Canetti’s Later Work

J.P. Stern

In The Conscience of Words Elias Canetti has collected 15 mainly literary essays and addresses written between 1964 and 1975 (the German edition, first published in 1975, contained a slightly different selection). The Human Province (first published in 1973) consists of aphorisms and reflections from Canetti’s notebooks, most of them written while he was working on Crowds and Power (1960), which he regards as his most important contribution to 20th-century thought. Both books contain material published in previous volumes. They have thus something of the quality of paralipomena, things omitted from, but appertaining to, earlier and perhaps weightier writings.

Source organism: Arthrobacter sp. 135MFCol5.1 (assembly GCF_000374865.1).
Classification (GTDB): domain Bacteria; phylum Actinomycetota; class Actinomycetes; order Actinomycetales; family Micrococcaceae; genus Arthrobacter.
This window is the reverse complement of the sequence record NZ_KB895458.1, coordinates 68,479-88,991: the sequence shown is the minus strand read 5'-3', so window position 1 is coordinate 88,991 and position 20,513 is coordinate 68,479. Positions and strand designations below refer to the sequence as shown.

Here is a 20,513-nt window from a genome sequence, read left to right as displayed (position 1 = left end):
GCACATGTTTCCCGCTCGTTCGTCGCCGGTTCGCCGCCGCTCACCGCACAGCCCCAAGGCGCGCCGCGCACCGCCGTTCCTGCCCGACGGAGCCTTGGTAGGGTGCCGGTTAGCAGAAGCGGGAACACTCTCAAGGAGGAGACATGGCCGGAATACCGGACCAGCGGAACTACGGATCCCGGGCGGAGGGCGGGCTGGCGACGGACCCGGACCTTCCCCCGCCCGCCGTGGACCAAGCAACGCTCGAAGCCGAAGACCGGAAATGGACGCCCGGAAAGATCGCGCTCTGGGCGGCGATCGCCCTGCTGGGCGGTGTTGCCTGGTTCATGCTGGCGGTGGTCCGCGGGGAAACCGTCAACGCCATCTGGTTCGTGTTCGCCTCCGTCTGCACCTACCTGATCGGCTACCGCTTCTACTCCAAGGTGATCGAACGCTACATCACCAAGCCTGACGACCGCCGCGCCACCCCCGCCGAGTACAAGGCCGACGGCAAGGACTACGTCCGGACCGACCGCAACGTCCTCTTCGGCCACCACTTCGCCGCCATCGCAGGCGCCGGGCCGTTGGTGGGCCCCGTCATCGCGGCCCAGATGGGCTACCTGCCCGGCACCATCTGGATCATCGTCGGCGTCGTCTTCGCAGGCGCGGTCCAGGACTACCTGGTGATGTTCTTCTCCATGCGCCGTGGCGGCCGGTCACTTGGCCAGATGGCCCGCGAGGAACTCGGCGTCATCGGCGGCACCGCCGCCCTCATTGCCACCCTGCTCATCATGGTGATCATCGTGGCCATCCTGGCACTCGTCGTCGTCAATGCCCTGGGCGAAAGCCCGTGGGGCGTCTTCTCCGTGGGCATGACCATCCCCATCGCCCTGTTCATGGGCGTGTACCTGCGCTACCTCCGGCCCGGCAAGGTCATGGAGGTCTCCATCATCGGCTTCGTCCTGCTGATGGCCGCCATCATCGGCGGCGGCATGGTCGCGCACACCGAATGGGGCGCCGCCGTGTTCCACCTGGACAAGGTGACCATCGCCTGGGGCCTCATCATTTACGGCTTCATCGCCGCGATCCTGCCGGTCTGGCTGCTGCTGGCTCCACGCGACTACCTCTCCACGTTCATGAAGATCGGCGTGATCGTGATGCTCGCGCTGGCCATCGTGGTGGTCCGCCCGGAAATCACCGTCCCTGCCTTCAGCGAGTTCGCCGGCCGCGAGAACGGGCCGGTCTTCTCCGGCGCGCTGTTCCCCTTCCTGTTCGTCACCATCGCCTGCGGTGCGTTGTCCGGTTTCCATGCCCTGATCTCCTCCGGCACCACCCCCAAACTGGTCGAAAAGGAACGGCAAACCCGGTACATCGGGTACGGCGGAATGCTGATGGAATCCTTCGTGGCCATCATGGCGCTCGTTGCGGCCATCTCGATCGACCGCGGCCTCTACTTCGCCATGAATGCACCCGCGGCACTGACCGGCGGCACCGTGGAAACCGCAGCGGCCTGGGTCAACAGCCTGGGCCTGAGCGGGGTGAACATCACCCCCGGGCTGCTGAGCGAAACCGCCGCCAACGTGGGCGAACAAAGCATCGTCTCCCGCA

A remarkable air of self-confidence informs the work of this author. Long before the old men of Stockholm bestowed their accolade on him (in 1981), Canetti wrote with the authority of one determined to make his readers take him at his own valuation: he saw himself as a major German author of his time, which is the half-century since 1936, when Die Blendung (Auto-da-Fé), his only novel, appeared. Whether or not it is justified, such overt self-confidence is unusual among his contemporaries. The best of them, in Central Europe at all events, were beset by profound doubts about themselves, their calling and its relevance in an age which saw the rise of the Third Reich, the defeat of European humanism, the Second World War and its aftermath. Even Bertolt Brecht, little given to public self-doubt or literary self-deprecation, questions (in the most famous of the Svendborg Poems of 1939) any man’s right to equanimity in an age when

A conversation about trees is almost a crime
Because it implies silence about
So many misdeeds.